Gays flee to Kenya, fearing for their lives

According to CapitalFM news, gays in Uganda are fleeing to Kenya to escape the wave of homophobic assaults and attacks, which spurred from a recently introduced anti-gay bill.

LGBT individuals have been beaten, killed, jailed or simply have disappeared in countries like Uganda. To escape these fates, LGBT individuals have fled Uganda to Kenya.

But Uganda is not the only country in Africa where this is a fate for LGBT individuals.

According to the article, “some have fled a strict application of Islamic law in Somalia, others are running from general sexual violence in the Democratic Republic of Congo and yet others have fled a climate of growing hostility elsewhere in east Africa.”

However, these refugees are in a difficult position: they cannot return home because of the danger to their lives, and they cannot stay in Kenya, since refugees cannot work and since being gay is illegal.

There only option: go to another country. However, where? Most countries in Africa still have a law making being gay illegal.

Africa has become progressive in some regards; however, in the way of human rights for LGBT individuals, it seems to only be regressing.

This can be seen in two aspects:

First, last month UN Secretary General Ban Ki-moon told African leaders at the AU summit that they must respect gay rights, since being gay is still illegal in most countries in Africa.

Secondly, the CapitalFM article, while I commend Kenya for hosting these refugees for the time and drawing attention to these hateful acts, still refers to those who are gay as “homosexuals.” Homosexual is a medical term coined by doctors to describe the mental problems people who were gay faced.  It was a derogatory term that often meant the doctors must “fix” how they feel, who they were.  Homosexual is not a friendly term for the LGBT community since it was coined during a time where being gay was considered a mental illness, not a part of “normal” life. So one should stay away from using this term.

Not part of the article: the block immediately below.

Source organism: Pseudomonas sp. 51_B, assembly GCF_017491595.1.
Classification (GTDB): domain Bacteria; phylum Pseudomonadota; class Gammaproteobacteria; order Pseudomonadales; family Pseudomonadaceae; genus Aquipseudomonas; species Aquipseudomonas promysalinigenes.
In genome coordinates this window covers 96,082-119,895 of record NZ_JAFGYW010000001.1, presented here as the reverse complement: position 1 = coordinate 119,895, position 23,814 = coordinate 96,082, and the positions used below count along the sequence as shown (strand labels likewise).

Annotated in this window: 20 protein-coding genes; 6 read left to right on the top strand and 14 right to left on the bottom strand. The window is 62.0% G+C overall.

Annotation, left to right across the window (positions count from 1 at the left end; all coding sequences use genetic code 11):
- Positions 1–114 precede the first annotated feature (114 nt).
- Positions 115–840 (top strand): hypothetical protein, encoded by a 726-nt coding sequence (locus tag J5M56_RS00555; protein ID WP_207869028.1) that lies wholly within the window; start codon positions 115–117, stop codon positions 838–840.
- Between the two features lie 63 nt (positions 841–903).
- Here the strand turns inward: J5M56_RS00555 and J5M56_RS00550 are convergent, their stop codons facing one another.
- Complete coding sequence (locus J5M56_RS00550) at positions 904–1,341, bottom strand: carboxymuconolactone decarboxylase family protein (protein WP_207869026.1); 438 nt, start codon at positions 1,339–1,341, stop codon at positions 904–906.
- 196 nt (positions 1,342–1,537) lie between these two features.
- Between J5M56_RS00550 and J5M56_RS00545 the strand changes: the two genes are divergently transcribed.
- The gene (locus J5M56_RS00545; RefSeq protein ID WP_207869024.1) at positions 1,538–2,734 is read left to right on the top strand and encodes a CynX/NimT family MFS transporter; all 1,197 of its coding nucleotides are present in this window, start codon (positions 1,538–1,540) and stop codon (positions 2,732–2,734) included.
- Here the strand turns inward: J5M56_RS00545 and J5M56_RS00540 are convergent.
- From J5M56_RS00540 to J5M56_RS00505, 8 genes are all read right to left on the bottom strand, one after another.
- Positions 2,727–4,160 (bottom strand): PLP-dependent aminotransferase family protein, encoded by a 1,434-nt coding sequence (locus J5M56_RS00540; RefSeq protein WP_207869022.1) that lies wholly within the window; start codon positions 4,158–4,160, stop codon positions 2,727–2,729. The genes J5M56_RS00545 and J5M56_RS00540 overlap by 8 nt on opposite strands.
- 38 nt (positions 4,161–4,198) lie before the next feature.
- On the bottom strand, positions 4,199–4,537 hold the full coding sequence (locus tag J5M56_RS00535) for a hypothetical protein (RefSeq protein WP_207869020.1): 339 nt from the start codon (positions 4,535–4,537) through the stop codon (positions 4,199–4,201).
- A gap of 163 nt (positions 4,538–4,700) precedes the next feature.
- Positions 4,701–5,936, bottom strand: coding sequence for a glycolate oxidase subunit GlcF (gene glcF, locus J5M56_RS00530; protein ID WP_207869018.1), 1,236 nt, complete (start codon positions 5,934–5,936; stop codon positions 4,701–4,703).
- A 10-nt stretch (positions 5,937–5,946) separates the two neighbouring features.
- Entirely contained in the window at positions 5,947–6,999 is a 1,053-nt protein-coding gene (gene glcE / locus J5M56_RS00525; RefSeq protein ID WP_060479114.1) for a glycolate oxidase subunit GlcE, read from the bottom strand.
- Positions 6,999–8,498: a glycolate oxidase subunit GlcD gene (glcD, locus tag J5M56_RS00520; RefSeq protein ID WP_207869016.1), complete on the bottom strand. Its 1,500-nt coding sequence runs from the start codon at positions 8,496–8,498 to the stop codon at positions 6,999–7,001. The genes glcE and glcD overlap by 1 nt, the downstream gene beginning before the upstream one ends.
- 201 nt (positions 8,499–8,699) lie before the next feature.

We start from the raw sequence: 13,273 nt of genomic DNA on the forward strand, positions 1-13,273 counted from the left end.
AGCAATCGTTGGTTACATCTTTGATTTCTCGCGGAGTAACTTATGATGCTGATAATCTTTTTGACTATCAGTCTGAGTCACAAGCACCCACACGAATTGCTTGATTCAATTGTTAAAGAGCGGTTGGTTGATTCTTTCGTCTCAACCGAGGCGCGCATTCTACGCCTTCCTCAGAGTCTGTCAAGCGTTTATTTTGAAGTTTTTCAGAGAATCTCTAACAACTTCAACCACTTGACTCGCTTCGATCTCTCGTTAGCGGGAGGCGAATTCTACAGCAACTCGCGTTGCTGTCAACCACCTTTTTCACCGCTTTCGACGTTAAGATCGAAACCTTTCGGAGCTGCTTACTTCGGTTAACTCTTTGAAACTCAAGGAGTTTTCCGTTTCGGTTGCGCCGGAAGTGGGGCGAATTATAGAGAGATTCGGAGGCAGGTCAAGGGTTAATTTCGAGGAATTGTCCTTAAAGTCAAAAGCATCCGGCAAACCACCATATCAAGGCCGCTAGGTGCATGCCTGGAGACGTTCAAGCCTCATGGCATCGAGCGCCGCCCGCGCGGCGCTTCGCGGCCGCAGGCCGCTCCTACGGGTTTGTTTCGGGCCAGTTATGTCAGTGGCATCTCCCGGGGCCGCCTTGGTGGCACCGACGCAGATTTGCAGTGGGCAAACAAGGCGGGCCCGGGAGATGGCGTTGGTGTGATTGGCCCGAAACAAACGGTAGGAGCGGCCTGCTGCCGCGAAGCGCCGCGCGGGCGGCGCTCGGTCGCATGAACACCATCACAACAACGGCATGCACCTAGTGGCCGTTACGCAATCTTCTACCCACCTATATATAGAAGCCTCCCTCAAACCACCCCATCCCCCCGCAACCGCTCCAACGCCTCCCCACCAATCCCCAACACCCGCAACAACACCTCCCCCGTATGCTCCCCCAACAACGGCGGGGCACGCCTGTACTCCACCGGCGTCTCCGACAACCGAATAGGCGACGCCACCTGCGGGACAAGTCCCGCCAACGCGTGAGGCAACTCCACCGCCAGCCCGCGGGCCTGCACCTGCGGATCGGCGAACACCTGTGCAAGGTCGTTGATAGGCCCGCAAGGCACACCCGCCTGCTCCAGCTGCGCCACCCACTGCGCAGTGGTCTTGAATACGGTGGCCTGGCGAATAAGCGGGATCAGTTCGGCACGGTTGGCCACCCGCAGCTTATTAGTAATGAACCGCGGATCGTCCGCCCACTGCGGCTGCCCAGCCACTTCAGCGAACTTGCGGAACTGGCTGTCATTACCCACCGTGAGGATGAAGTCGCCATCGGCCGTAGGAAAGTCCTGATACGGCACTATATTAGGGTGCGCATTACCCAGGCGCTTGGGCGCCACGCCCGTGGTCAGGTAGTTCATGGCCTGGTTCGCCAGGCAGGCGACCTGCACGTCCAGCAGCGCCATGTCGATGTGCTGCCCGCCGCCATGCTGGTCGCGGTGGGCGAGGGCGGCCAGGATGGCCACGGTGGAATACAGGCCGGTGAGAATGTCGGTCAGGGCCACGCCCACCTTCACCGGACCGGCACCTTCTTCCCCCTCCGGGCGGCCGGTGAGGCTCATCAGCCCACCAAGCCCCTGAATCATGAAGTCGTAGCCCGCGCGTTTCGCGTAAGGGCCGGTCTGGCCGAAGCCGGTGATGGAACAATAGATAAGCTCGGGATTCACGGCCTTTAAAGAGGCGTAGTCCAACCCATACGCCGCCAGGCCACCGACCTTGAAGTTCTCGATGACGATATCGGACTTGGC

Africa has come a long way in the last decade or so; however it still has a long way to go, especially with respect to human rights. Citizens need to be able to live without fear of being killed for who they are. This (in my opinion) is the gravest UDHR violation, and it must be eradicated.

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About Haley Behre

I graduated from Syracuse University in December 2011 with majors in newspaper journalism and women and gender studies. Using these majors, I aspire to become a journalist who writes about human rights issues. I have held internships at the Syracuse New Times, Dash Media PR Firm, Syracuse Post-Standard and the Reporters Committee for Freedom of the Press. I also had an internship at the Not For Sale Campaign Syracuse chapter, which is a non-profit organization dedicated to eradicating human trafficking. I was born in Seoul, Korea on September 30, 1990 and moved to the United States before I was one year old. When I was 8, my family and I moved to Norwich, England for three years. While I was here I was immersed into a new culture and got to experience many things other children my age do not get to. Over the three years, I visited Ireland, France and the Netherlands several times, and Belgium, Wales and Sweden once. In the winter of 2010, I got an amazing opportunity to visit Kenya for a month. This was by far the single most eye-opening experience of my life thus far. The natural beauty of the landscape and its people do not compare to anything I have seen. I currently intern for the Reporters Committee for the Freedom of the Press in the hopes of getting a full-time job at a newspaper or non-profit after.
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2 Responses to Gays flee to Kenya, fearing for their lives

  1. Pingback: Uganda reintroduces Anti-Gay Bill | haleybehre

  2. Pingback: Two charged in Kenya over homosexuality « sebaspace

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